I really feel much better having all this cash around now. Money seems to attract more money too — I feel like I’ve been saving more and my regular checking account (which used to only have about $2K extra in it), now has about $6K extra. yeah, I’m cash rich now, only problem is now I have to work for 30 more years (well, maybe not really)!

  11. JT – read what he wrote, it is all explained in the details.

  12. I didn’t even notice that FMF! I am now upside down on my house. (I think this is the first time.) I guess this proves that a house certainly can be a poor short-term investment.

  13. You’re not the only one who doesn’t know why the market is up.

  14. I don’t think the monthly average of multiple website valuations of your home is giving you the desired smoothing. I think that, for estimating your home value, you should go to a moving average of 3-6 months so that your net worth doesn’t swing so much with volatility in housing prices. You could reasonably do the same with stocks, too. Considering you don’t have plans to sell any of those things anytime soon, I think that a moving average is probably a better measure.

  15. You want to make additional payments after inflation arrives, correct? Make those payments when the dollars are cheaper.

  16. Johnathan
    What bank do you use for your cash? Emigrant direct is now 1.55 which is pretty lame.

  17. why make the extra payments now?
    if you are not selling, might as well sit on the cash for security’s sake.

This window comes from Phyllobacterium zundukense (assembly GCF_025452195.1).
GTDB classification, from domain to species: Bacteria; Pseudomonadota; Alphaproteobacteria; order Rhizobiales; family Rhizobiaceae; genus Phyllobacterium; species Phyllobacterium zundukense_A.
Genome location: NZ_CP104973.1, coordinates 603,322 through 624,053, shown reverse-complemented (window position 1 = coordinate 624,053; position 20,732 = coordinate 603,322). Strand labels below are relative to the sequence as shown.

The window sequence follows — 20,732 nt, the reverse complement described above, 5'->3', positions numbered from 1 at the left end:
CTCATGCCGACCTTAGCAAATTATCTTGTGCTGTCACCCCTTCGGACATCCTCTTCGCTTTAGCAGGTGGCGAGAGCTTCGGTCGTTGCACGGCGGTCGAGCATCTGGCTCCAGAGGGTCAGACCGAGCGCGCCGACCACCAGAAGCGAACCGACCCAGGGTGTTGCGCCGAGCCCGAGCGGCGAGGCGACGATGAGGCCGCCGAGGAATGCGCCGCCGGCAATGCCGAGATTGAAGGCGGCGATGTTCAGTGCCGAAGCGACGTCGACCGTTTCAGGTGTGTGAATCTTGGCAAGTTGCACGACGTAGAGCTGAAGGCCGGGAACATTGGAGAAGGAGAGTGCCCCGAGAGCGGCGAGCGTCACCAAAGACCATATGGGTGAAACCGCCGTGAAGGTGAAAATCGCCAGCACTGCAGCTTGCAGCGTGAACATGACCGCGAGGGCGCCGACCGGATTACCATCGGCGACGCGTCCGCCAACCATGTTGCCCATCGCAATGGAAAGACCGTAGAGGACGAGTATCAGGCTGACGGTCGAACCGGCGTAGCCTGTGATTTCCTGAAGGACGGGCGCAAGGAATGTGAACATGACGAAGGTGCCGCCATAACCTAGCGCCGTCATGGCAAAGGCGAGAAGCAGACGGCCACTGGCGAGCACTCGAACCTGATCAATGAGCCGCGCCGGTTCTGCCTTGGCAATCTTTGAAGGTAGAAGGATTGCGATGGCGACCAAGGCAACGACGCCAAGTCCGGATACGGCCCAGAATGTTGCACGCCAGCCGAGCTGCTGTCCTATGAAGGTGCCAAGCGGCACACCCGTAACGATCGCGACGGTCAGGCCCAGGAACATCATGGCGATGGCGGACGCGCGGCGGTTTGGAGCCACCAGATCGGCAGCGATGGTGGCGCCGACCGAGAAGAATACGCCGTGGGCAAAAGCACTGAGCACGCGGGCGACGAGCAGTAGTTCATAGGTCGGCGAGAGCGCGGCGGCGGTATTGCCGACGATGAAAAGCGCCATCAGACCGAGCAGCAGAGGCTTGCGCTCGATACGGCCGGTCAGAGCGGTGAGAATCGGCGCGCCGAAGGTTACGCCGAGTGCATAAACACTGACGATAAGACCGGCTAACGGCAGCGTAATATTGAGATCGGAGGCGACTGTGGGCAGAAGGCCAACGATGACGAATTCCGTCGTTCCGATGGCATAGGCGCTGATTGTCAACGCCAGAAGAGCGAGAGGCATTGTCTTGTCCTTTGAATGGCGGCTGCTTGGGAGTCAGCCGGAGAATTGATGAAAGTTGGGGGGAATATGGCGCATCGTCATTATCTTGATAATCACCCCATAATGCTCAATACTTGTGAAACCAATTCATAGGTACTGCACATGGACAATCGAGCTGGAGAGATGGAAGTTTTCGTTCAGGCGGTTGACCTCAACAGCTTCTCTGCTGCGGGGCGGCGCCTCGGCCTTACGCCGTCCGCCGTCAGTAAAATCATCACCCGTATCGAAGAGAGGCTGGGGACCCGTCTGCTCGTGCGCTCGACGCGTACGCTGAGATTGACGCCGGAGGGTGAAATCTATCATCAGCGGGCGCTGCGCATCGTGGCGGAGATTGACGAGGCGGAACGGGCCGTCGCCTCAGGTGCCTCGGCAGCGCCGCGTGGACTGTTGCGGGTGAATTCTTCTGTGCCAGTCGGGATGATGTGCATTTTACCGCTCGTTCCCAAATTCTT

if you can find reasonable interest rates somewhere, start piling that money in and collect whatever you can – when you have a nice chunk, maybe in a year, reassess your situation and consider a lump sum payment. if things go south (recession isnt over yet) then you have more safety net (which could help you if you want to stick to a schedule for having kids) or if things get better, then you can just pay it in.
    i doubt you would refi much lower than where you are (seems unlikely to be worth the cost), so paying down to 20/80 LTV seems to have little use to you.

  18. of course, if there is inflation ahead, then perhaps you want to spend your money on other things now, before it loses value…

  19. In March I would have said yes, but stock performance from here is likely to be average at best, at least domestically.
    Inflation is sort of the best case scenario now in terms of economic growth.

  20. My wife and I are pretty much in the same situation. We both agree to pay off our mortgage next but, she convinced me to save up the cash rather than pay to principal monthly. She pointed out that paying principal down does not reduce risk, your monthly payment is not reduced. Since I think it will take 6-7 years to save this money it is being stored in taxable brokerage accounts.

  21. “She pointed out that paying principal down does not reduce risk, your monthly payment is not reduced. Since I think it will take 6-7 years to save this money it is being stored in taxable brokerage accounts.”